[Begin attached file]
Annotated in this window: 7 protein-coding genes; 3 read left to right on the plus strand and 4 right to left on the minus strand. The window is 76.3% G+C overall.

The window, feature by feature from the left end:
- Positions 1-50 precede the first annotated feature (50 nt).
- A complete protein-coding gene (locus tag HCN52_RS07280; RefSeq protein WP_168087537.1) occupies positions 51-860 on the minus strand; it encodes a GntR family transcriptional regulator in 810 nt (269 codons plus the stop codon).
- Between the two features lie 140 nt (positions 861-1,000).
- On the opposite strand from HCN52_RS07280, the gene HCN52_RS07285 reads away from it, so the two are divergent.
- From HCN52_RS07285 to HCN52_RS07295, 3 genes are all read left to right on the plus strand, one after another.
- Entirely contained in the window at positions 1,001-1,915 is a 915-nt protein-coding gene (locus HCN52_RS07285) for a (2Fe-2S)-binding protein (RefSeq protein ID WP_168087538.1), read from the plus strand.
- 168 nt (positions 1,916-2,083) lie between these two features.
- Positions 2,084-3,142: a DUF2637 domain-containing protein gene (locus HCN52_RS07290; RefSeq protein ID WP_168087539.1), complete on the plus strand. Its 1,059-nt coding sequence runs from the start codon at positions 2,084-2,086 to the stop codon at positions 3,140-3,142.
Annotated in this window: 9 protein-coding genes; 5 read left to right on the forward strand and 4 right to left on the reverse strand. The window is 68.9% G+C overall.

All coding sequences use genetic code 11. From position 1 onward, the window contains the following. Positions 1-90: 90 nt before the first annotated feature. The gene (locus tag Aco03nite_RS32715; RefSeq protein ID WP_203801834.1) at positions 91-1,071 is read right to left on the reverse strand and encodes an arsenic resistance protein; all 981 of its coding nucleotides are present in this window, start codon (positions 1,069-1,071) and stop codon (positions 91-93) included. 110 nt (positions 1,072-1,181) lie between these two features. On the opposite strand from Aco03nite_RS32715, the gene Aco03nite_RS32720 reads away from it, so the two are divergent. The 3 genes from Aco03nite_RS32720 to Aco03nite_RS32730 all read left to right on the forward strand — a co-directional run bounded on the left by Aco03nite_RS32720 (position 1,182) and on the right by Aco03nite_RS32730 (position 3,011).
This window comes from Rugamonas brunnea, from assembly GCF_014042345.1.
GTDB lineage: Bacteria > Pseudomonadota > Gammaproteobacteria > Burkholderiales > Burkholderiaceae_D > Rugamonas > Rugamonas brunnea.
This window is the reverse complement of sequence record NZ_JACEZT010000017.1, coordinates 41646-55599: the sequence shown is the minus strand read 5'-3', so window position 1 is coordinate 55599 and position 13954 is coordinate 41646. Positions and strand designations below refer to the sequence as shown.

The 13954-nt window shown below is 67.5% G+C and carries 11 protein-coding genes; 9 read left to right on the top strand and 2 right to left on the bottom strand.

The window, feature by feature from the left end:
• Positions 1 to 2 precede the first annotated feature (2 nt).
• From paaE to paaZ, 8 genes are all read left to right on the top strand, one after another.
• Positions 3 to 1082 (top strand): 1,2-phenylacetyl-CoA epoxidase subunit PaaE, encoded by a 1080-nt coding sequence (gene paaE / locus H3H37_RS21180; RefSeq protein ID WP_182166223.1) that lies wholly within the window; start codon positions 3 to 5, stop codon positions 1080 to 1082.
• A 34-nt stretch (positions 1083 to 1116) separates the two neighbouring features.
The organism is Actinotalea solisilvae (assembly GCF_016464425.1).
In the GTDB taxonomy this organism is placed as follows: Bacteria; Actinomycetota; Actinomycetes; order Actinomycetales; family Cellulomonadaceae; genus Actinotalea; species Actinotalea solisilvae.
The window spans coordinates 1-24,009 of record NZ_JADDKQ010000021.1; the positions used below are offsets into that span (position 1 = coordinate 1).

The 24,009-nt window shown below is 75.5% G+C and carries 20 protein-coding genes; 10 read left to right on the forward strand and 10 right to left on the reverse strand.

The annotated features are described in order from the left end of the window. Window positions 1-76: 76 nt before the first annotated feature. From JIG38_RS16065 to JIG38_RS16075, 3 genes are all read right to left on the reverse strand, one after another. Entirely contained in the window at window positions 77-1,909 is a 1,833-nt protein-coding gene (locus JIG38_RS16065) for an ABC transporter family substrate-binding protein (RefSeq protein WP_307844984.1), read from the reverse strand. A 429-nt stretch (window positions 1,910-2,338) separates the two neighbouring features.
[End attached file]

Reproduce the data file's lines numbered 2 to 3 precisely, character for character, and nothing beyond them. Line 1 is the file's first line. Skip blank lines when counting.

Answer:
The window, feature by feature from the left end:
- Positions 1-50 precede the first annotated feature (50 nt).